She had been a resident of Bedford since 1989, formerly of Salem, and was a member of the Dive Christian Church and the Lawrence County Self-advocates in Bedford and a former member of the First Christian Church of Salem.Nancy is survived by her mother: Norma Pugh of Salem; 1 brother, Jim (Diane) Pugh of Cincinnati, Ohio and a nephew: Aaron J. (Tori) Pugh of Evansville and his children, Teddy and Ally.She was preceded in death by her father.Funeral Service: 1:00 pm Friday at Dawalt Funeral Home, followed by interment in Crown Hill Cemetery in Salem.Visitation will be from 10 am until the time of the service on Friday.Memorial Contributions to: Special Olympics Attn: Web Gifts 1133 19th Street NW 12th Floor Washington, DC 20036-3604 Nancy Jo Pugh, age 67 of Bedford, passed away Wednesday, May 15, 2019 in the IU Health Bedford Hospital.Born April 24, 1952 in Bedford, Indiana, she was the daughter of Gaius A. and Norma J. (Limp) Pugh.Nancy was a retired environmental aide employee of the Hospitality House and the LARC Center Sheltered Workshop in Bedford.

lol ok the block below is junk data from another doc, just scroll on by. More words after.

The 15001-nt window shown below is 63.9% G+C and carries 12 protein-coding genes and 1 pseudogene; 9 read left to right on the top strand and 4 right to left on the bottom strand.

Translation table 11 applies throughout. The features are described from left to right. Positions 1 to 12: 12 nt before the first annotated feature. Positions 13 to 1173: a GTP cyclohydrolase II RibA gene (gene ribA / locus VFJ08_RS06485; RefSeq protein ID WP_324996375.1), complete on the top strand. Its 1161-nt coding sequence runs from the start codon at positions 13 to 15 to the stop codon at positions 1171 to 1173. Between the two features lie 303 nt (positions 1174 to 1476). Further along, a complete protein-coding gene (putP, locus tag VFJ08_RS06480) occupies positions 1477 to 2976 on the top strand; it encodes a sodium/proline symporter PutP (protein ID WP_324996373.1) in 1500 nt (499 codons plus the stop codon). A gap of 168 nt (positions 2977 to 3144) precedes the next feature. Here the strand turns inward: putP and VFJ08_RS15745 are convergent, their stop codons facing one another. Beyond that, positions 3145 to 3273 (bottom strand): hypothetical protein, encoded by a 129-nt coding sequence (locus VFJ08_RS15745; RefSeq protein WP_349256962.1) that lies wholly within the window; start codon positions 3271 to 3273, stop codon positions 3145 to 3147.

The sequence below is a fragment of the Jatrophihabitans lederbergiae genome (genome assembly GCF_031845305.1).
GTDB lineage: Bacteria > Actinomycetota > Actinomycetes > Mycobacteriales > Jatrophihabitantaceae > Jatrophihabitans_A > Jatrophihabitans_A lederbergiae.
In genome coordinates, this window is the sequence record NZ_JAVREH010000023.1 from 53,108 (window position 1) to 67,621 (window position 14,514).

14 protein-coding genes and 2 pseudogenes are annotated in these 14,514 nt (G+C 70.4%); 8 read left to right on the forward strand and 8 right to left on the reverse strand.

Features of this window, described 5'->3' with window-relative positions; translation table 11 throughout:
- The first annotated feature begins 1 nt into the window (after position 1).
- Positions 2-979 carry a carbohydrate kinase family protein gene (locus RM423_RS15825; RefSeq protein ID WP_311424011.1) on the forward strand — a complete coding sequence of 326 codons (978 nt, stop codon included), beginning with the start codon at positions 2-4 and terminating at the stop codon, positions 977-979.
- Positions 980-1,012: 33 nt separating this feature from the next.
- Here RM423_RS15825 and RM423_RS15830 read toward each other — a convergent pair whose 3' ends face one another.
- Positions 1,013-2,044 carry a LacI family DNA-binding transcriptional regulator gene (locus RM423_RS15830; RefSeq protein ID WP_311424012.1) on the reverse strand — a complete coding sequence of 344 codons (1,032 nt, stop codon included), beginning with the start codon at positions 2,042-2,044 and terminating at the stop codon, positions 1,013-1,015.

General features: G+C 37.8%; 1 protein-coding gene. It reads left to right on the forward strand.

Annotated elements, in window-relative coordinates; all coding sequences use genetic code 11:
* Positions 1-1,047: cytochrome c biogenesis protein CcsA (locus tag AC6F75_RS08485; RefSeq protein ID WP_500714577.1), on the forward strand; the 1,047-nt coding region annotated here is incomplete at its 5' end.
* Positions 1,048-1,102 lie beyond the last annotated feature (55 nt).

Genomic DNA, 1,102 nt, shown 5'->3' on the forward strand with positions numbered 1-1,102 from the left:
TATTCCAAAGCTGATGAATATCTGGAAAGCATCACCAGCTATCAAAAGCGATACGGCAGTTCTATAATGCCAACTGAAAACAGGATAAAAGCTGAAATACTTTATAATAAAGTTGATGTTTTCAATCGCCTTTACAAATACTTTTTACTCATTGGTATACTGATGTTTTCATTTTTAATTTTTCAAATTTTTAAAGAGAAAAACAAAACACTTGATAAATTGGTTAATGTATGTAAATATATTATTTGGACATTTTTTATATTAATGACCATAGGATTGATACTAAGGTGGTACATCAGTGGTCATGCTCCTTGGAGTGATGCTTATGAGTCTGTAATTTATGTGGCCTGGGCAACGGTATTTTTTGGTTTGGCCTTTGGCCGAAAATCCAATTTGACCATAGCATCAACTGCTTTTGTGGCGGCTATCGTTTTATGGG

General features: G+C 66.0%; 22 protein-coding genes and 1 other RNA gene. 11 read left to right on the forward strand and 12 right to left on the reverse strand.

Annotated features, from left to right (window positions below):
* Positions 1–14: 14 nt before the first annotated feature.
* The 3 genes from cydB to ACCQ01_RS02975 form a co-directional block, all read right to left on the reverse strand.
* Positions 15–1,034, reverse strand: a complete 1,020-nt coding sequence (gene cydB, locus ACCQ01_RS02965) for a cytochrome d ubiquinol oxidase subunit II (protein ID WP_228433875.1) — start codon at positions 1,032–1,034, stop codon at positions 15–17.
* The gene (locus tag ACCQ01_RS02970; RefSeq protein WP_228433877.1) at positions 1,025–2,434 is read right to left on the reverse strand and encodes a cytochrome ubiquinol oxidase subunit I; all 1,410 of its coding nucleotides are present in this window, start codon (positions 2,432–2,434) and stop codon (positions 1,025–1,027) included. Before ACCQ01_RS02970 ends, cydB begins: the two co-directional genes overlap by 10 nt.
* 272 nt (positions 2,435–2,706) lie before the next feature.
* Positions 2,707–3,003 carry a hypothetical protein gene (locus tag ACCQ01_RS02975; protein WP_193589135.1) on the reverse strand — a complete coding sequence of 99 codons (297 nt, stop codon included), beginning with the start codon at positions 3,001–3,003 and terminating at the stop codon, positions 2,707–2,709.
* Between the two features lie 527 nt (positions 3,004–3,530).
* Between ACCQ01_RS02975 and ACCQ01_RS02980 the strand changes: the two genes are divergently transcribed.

Night-time miracle Also, the cultural/historical/political dynamic that is prevalent in this land was fascinating to observe. The apartheid era ended only about 15 years ago and the Asian, black and white people are apparently still feeling each other out, so to speak. On our sojourn, we were delighted at how beautiful and varied the South African landscape is. From rolling green hills, fertile lands, soaring mountain ranges, plunging canyons, near jungle environments, Indian Ocean-side paradises, semi-desert regions, big city settings, and a non-stop montage of small African villages, it was one unexpected surprise after another. The lesson here is that there is more to South Africa than the great game parks. Pay a visit to the Drakensberg Mountain Range and other parts of this wonderful land and I guarantee that you won’t regret it. 15 January 2009 We came back sunburnt, cut, scraped, sore – and thoroughly satisfied, as the end result of adventure tourism should be! Our tour guide took us on a 16-kilometre hike as part of our time spent in the Drakensberg Mountains. It was a challenging experience, to be sure, as my bad knee swelled up like a grapefruit during the course of this adventure, as a result of all the climbing and descending. It was the big game parks and the country’s post-apartheid era of change that initially drew us to this land. But it was our observation that there is a relative sense of peace and security here that is missing in many other parts of Africa. Just me and South Africa in the middle of the night. The Barrier of Spears Still, the mountain vistas, the alpine meadows, the plethora of local flowers, plants and insects, a cascading waterfall, examples of Bushman rock art, and the curious mountain antelope and noisy baboons made for a memorable day. It was a breathtaking, emotional moment and it ended up being one of the highlights of a fantastic 18-day tour of this beautiful country. William Lindsay of Vancouver teaches at the University of British Columbia. The Lindsays’ tour was hosted by Drifters Adventure Tours. Particularly beautiful and memorable was the Drakensberg Mountain Range, a world heritage site in the northeast corner of the country. Called “The Barrier of Spears,” this impenetrable-looking wall of mountains looks like a cross between the Grand Canyon and the Grand Tetons in Wyoming. Drakensberg is a favourite vacation spot for many South Africans and they take justifiable pride in it. As well, visiting the famous Paul Kruger National Park and the historic and political black township of Soweto were certainly everything advertised and expected. The big game animals that Africa is famous for were a thrill to see. I awoke and walked outside my mountain cabin to a night-time miracle of sight and sound so spectacular it took my breath away: a three-quarters full moon lighting up the alpine landscape, the nearby mountain range a mixture of moon-tinged clarity and shadowy quarters, moonlit clouds reaching over a part of the range like a ghostly waterfall, croaking frogs and chirping insects adding a background harmony of natural sound, the Southern Cross and Orion constellations standing out in the midst of a starry belt above, with the lights of a faraway African settlement providing an earthly contrast. Cultural/historical/political dynamic However, it was a middle-of-the night event that caused my visit here to rise to the level of the sublime. Our family completed a wonderful tour of South Africa this past December. Our 18-day adventure tour took us from Johannesburg to Cape Town and interesting points in between, with a set of international travel companions from three continents. This article was first published in The Vancouver Sun. Republished here with kind permission of the author.